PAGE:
Wednesday, September 13, 2006

Alain Ducasse: Simply Sublime

How exactly do you blog about a meal at Alain Ducasse?

It’s me, André… the guy who eats snap skin hot dogs and andouille gumbo. The guy who can get as excited about a carnitas burrito as a rack of lamb. Holy crap, I eat Kraft Mac n’ Cheese.

In the same breath I can say that I have experienced meals at some of the world’s finest restaurants… Chicago’s Charlie Trotter’s, Amsterdam’s Blue Pepper, Istanbul’s Kosebasi, Rome’s Vivendo and Toyko’s Aragawa. I get around.

Well. Last night in New York, I had a culinary experience I had yet to experience in the city. I was the guest of Chef Alain Ducasse at his restaurant in the Essex House… and as you can imagine, it was an experience I won’t soon forget.

First of all, trying to blog about Ducasse is like trying to tell you why I like a painting at MOMA. Me describing the dishes to you would equate to me describing the brush strokes. Alain Ducasse is an experience, as much as it is a dining destination. His dishes are theatre, and the flavors are so simply complex (yes, read that again) that all you can do is buckle in for the evening, and savor every moment.

What exactly did I eat? I”ll tell you.

But first, let’s get a few things out of the way.

This place is crazy expensive. So expensive that if you need to ask, you likely shouldn’t be eating here. The basic menu will run you about $160 a person without a beverage… the good menu over $180, and the seasonal tasting menus about $250. The wines are exquisite, and priced as such. The service is attentive without being overbearing and the atmosphere dripping with elegance. You’ll need a jacket, and I didn’t see a male patron without a tie as well. It’s proudly stuffy, in it’s own pretentious way…. but that feeling leaves about the time the sliver tray of hand made artisan breads find your table.

On this night, I enjoyed the following dishes. Here are my thoughts.

I started with: Peekytoe crabmeat, gazpacho gelée, Heirloom tomato granite.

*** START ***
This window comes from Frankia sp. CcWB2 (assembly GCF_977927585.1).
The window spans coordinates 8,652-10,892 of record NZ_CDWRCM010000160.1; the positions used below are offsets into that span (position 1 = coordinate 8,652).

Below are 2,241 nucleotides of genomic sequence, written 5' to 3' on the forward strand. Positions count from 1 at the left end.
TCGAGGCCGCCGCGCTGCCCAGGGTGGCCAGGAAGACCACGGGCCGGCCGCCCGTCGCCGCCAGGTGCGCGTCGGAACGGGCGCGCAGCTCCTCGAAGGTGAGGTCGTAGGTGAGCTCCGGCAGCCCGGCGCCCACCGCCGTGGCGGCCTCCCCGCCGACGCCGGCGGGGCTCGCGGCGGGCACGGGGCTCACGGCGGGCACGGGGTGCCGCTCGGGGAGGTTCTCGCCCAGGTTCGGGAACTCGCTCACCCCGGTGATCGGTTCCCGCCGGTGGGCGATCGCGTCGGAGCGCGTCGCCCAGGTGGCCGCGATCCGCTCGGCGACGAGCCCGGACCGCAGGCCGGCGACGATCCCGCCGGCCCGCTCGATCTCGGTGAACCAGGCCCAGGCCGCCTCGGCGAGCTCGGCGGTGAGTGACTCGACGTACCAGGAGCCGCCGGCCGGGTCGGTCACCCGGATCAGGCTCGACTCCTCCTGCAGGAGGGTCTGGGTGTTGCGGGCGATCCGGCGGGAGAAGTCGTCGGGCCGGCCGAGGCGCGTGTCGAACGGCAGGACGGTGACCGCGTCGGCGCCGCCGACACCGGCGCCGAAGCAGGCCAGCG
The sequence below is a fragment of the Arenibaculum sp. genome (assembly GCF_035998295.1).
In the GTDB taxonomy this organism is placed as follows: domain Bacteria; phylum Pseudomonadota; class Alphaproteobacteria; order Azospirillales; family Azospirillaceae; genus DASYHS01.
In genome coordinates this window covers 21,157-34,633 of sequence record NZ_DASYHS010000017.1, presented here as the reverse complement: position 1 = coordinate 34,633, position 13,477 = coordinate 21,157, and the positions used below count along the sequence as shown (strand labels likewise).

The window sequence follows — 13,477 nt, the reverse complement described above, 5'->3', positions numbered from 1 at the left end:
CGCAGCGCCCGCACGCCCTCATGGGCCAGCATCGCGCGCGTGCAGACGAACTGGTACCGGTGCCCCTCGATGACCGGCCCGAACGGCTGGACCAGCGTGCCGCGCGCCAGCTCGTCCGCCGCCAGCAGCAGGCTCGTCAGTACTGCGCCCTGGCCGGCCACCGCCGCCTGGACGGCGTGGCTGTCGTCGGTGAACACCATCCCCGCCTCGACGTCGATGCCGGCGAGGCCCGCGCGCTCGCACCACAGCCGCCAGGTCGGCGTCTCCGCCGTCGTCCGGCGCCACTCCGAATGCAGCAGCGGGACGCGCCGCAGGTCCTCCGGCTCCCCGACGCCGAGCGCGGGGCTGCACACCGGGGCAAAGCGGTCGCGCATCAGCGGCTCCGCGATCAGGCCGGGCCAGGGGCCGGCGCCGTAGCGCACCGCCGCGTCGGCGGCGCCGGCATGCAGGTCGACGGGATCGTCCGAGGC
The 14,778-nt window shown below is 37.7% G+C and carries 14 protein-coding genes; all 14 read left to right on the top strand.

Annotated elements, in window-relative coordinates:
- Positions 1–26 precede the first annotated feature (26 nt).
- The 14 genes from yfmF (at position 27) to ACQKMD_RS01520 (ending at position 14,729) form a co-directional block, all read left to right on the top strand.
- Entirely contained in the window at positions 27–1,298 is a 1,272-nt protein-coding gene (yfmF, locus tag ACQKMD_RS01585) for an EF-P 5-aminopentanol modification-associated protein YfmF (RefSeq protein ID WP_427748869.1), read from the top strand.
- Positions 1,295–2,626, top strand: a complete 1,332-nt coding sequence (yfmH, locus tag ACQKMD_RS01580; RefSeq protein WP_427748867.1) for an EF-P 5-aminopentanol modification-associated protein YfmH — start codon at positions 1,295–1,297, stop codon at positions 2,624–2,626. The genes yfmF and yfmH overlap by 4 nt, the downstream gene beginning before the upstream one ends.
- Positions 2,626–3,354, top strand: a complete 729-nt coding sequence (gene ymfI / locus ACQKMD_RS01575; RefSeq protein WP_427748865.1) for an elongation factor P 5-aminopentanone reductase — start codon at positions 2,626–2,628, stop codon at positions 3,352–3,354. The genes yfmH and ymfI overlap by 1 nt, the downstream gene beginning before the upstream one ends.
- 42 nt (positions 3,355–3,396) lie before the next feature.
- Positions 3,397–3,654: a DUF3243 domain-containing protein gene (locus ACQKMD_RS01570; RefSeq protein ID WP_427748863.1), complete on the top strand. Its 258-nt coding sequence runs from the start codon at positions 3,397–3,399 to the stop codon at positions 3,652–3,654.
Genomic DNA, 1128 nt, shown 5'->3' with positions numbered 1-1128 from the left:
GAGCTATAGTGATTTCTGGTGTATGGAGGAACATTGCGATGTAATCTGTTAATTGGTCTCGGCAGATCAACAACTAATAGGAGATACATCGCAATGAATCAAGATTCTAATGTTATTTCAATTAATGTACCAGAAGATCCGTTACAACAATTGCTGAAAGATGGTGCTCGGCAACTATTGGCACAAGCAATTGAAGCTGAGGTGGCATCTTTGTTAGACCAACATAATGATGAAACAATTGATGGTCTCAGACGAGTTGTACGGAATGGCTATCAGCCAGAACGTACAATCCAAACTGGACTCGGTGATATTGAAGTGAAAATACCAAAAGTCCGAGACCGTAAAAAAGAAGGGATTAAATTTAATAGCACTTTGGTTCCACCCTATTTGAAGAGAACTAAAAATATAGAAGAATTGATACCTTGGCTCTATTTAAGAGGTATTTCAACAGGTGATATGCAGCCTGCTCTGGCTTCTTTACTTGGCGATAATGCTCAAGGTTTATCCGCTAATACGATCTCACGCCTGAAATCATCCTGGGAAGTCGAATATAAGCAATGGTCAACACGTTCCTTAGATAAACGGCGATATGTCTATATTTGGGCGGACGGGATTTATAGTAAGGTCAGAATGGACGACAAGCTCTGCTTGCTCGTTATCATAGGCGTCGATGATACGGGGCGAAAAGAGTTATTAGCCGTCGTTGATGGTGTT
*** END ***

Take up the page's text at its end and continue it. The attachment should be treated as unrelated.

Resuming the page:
The crabmeat was formed into a solid slab, topped with thinly sliced tomatoes. The crab, delicious and fresh, was similar to the grade we enjoy in South Louisiana, where much of the nation’s crabmeat is harvested. For those who know crab, the Peekytoe is an interesting story, as this Maine sand crab was known as a throw-away product by lobster fishermen for years, until they changed the name in the late 90’s to Peekytoe… and poof! A new crab was born and is now shipped to the worlds finest chefs. The gelée was lost on me a bit, but the crushed ice granite was nothing short of exceptional, complimenting the sea flavored main dish with earthy, sweet tomato granules. Overall, this dish was sublime and set the table.

Next, I ordered the Maine lobster, steamed haricots verts, sugar snap/English peas, fava beans.

The lobster arrived as a smallish tail, placed on its side in the center of the plate. Small drops of herb infused oils dotted the plate, and framed the palate for the green bean/snap pea mixture placed to accompany the lobster. The lobster meat was buttery delicious, and the entire plate had a common thread of flavor that had been well conceived. It was a winning dish.

The main entrée?....Roasted and glazed milk fed veal, wild mushrooms/asparagus "fricassée".

The veal was thick and flavorful, and surprisingly included a ribbon of fat (for flavor), a detail missing from most restaurant versions of this cut. Again, the simplicity of the ingredients in this dish is what shines. Ducasse is a genius when it comes to allowing his main ingredients to strut their stuff… and he’s not one to cover the pure essence of these flavors with heavy sauces.

Finally desert….. an Apricot/Sicilian pistachio soufflé, marmalade & sorbet.

Hard to out his into words. Well made soufflés are nothing short of spectacular, and this one was no exception. It was served along side of a scoop of apricot sorbet sprinkled with roasted pistachio nuts. This dish may be worth the trip alone.

Final synopsis?

If severely refined French cooking isn’t your thing, you won’t like Alain Ducasse.

These dishes have no reflection on NYC… and actually scream of his other restaurants in Paris and Tokyo (Ducasse is connected to some 30 restaurants). You could certainly close your eyes and beam yourself to a place far, far away.

Remember, this experience isn’t all about food. A night at Alain Ducasse is decadent. From the moment you enter to the second you leave, you are a special guest… and you know it. This evening is about sending your senses into overdrive, and the kitchen skillfully and shamefully renders you senseless as they provide a seemingly endless supply culinary delights.

If you love food and dining, you owe it to yourself to have an evening at Alain Ducasse. You just might need to borrow from your Christmas Fund to pull it off…..